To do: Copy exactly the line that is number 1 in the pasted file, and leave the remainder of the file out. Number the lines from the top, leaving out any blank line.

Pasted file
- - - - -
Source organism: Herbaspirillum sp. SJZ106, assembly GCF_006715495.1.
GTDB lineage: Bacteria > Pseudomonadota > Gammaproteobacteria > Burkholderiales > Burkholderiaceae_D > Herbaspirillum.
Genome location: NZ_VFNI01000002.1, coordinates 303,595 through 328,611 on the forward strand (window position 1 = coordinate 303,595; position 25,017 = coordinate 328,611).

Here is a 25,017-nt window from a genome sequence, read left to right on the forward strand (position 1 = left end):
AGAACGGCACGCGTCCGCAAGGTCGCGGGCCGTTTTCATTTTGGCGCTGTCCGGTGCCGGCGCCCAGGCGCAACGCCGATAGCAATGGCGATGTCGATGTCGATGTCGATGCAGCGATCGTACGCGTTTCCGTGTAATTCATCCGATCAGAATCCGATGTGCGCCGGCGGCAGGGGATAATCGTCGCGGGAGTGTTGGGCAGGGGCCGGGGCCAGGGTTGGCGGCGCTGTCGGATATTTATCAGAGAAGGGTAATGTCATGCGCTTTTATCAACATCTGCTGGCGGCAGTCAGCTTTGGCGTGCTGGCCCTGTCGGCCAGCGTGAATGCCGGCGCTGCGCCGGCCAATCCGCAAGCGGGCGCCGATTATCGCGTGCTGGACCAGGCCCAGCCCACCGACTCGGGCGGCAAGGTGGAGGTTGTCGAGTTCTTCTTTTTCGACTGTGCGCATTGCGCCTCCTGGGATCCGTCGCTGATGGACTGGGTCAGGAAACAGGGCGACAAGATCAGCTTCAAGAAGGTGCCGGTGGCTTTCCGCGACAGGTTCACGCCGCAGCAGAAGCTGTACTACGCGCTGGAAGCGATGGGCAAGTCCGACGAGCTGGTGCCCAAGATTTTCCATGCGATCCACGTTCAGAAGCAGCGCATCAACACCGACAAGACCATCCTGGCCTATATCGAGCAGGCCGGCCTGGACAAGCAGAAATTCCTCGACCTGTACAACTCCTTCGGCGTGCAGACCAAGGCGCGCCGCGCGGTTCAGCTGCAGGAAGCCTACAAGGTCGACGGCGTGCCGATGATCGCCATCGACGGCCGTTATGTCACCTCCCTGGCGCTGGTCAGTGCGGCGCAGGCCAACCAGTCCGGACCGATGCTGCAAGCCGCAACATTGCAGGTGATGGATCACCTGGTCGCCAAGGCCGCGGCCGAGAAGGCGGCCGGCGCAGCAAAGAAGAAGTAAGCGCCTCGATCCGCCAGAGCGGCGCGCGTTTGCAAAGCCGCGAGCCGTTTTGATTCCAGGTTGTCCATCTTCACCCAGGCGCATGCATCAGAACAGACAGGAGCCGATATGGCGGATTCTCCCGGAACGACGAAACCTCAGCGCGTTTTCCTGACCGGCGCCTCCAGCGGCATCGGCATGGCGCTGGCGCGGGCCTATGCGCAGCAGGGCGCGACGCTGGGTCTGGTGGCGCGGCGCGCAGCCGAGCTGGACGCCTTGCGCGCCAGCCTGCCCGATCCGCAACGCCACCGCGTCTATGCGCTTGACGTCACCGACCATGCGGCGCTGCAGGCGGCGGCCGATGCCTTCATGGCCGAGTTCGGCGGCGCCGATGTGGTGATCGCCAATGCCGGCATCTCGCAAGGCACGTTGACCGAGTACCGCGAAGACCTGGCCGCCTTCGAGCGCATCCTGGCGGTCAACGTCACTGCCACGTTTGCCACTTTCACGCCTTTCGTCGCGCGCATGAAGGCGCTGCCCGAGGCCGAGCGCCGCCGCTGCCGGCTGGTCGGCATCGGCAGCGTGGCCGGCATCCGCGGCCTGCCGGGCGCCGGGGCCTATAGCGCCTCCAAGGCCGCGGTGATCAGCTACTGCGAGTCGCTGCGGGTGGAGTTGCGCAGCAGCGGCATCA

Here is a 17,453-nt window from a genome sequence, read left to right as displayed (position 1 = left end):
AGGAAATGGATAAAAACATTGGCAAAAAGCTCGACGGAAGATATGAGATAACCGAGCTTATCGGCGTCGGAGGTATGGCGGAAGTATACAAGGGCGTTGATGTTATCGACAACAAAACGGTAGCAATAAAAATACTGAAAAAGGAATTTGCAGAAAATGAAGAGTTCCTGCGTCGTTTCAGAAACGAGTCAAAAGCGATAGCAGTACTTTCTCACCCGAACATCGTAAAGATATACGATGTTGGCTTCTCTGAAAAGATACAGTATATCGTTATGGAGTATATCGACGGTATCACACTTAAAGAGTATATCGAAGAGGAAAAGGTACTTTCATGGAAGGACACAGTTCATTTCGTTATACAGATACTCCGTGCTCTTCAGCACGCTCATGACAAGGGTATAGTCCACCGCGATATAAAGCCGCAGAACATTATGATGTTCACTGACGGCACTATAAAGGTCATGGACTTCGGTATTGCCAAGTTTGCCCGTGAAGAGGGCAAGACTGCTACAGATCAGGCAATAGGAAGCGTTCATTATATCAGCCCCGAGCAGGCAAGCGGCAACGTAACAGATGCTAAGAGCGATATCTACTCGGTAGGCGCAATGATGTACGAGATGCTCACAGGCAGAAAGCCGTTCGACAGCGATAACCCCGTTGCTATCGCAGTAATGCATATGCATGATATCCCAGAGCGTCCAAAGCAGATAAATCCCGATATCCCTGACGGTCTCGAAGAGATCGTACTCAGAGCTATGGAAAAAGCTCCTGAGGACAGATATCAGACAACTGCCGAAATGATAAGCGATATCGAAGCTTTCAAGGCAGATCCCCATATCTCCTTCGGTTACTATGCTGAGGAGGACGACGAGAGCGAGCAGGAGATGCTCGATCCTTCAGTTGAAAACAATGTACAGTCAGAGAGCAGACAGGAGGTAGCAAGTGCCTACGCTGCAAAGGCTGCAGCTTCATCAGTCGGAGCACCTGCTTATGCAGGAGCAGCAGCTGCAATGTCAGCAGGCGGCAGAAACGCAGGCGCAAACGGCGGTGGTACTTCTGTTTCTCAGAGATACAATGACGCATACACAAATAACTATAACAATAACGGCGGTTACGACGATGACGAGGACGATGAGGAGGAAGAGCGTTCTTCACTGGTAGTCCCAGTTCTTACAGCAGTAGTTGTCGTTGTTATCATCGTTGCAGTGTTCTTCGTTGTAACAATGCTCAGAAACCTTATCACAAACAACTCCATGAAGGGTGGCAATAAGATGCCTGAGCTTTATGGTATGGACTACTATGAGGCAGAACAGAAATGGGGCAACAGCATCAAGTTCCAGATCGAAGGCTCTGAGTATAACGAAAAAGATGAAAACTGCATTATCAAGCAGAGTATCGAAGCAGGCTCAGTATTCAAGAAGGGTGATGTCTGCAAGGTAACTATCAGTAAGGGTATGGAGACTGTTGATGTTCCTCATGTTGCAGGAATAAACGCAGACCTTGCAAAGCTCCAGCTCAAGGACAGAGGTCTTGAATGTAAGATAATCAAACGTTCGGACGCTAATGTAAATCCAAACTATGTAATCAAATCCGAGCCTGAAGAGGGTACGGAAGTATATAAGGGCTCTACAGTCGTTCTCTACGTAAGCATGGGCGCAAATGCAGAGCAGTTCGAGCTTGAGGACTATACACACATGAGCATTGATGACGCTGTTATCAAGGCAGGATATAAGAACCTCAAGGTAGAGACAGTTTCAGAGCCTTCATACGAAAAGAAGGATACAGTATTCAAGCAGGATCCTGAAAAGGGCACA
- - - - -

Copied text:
Source organism: Herbaspirillum sp. SJZ106, assembly GCF_006715495.1.